As shown in Fig. l, the garment; 71/ is provided with a number of disconnected conductingsurfaces h ]L2 71 &c., and '1'. "F L", the.
These are preferably formed by weaving into the garment fine wire or tinsel cord, which comes in contact with the body, and each. of these conducting-surfaces,with the exception of the surface 22, is connected by a fine insulated wire in a separate terminal pin upon the distributing-board 17. The pinsjj j &c.. are connected, respectively, to the pads h 71,2 7L3, &c., upon the right side of the body, while the pins 70 k 76 &c., are connected to the corresponding pads v," t i upon the left side of the body. A small hook 26, which is connected by a flexible wire 27'to the bindingpost 16, is adapted to hook over any one of the pins, and thus connect the wire 15, leading from the transformer, to any given pad or conducting-surface in the garment. Thus by connecting the hook to the pin j a current may be sent from the right shoulder through the body to the conducting-surface 22 on the spinal column, or by connecting the hook to pin It a current may be sent to the left ankle and thence through the body to the pad 22, and so on. In this way the current may be applied to stimulate any portion of the body, or when the patient is in normal condition the switch may be opened and the current shut off. One or more thermostats may be used, if desired, or the thermostat may be dispensed with. By operating the resistance device 3, which controls the speed of the motor, the frequency of the current may be changed to suit the patient, and by operating the resistance 25 the voltage and current may be varied without varying the frequency. The conducting-surfaces may be made separately and attached to the garment; but they are preferably woven into and form a part of the garment, and they may be differently located and connected. The distributing-pins and the regulating devices may be all arranged upon a single board, so as to be carried in one vest-pocket, instead of being on separate boards,as shown in the d rawings,the arrangement upon separate boards in the drawings being simply for the purpose of convenience and clearness in illustration. In the drawings also the circuits leading from the apparatus and the conductingsurfaces to the boards are shown diagrammatically; but it will be understood that in practice the various circuits leading from the garment and the transformer will be combined into a single cable, which may be brought out through the front of the clothing to the board.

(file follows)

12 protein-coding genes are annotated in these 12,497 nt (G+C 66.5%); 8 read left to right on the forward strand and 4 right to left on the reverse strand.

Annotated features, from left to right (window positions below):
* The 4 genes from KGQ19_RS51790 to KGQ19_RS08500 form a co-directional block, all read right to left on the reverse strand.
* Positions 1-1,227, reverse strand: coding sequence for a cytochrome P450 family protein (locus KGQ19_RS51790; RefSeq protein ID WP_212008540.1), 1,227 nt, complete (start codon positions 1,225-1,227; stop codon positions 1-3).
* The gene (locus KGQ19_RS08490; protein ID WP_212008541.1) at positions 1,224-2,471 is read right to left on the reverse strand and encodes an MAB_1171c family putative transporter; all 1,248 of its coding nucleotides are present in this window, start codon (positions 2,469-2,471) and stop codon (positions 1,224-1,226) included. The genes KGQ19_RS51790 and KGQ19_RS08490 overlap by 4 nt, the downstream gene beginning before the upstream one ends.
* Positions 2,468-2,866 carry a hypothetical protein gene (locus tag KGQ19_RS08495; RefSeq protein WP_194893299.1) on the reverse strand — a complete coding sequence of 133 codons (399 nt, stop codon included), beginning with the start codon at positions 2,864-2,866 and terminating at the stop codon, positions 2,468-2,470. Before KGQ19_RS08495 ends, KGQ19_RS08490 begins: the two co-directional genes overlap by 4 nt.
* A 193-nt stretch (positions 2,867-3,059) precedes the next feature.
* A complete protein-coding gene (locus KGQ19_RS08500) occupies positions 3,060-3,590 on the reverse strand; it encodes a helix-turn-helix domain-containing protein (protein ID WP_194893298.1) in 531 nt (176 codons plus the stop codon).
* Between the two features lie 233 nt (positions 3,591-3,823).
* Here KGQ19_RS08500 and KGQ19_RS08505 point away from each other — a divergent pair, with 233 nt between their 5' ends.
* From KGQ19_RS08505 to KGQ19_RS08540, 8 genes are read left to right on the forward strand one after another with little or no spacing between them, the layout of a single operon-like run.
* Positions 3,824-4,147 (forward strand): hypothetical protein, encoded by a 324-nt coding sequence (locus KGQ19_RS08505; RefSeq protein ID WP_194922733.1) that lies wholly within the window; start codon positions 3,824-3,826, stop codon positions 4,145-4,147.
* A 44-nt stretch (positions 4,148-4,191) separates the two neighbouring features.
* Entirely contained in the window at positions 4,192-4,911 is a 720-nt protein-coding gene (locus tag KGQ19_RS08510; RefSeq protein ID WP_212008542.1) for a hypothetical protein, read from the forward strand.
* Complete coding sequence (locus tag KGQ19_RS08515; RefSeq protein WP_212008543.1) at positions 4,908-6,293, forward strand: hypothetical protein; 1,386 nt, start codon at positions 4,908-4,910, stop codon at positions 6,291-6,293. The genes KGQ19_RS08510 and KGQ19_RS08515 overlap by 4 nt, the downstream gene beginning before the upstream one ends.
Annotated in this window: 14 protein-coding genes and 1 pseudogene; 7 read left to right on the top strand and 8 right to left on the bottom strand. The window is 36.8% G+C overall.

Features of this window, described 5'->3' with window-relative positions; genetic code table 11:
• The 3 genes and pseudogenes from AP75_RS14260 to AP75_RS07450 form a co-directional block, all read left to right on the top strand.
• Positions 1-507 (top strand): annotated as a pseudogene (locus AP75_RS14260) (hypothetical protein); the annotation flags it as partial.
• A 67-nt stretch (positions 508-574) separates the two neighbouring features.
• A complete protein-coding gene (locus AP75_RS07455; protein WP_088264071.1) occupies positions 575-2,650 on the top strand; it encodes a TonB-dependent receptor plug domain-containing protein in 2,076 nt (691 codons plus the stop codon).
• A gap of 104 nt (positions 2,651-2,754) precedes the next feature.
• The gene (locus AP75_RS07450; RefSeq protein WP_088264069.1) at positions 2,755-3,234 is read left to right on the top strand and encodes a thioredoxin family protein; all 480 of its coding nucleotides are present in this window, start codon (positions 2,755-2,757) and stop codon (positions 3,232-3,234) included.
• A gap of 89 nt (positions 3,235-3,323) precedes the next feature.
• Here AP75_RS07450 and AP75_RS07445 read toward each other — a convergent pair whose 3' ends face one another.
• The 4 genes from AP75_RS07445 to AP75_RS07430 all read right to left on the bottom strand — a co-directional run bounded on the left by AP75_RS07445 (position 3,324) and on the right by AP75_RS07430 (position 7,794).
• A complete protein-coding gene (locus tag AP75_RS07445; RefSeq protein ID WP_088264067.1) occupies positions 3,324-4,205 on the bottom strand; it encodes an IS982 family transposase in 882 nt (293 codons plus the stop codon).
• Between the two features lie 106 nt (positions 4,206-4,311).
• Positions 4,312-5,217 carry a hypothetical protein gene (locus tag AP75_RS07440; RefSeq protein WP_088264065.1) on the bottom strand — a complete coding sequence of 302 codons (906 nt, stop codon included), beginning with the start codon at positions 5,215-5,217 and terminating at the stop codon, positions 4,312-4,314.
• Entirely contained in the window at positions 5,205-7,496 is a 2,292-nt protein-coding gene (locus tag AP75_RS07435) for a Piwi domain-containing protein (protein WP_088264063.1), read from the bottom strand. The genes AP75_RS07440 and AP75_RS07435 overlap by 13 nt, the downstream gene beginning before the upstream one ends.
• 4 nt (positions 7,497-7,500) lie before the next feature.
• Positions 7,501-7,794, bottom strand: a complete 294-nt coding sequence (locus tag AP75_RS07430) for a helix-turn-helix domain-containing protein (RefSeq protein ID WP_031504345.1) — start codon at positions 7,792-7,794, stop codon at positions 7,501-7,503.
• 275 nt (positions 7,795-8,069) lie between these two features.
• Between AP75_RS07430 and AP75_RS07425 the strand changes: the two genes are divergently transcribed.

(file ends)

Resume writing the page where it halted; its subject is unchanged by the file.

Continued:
Having described our invention, what we claim, and desire to secure by Letters Patent, 1s
1. The combination with a belt and a suitable source of electricity carried thereby of a garment having a conducting-surface in the back thereof and conducting-surfaces in various other parts of the garment, a return-circuit leading from said back conducting-surface to one pole of the source of electricity and circuits, and a switching device arranged to connect the opposite pole with the other conducting-surfaces.
2. In an electric bodyappliauce a combination with a belt having a battery thereon of a motor-generator, circuits connecting said motorgenerator with the battery, a garment having conducting-surfaces thereon and circuits leading from the motor-generator to said surfaces.
3. The combination with a belt having batteries thereon of a m otor-generator carried by the belt, a garment having conducting-surfaces thereon, circuits leading from the generator to said surfaces, a relay arranged to close the motor-circuit and a thermostat arranged to operate the relay.
4. The combination with a belt having batteries thereon, and a motor-generator, carried by the belt and arranged to produce an alter hating current, of a garment having conducting-surfaces, circuits leading from the generator to said conducting-surfaces, means for varying the speed of the motor, and means for regulating the voltage of the alternating current.
In testimony whereof we afllx our signatures in presence of two witnesses.
PATRICK J. COLLINS. CHRISTOPHER G. BOLAND. Witnesses:
M. F. SANDO, HELEN G. HARTLEY.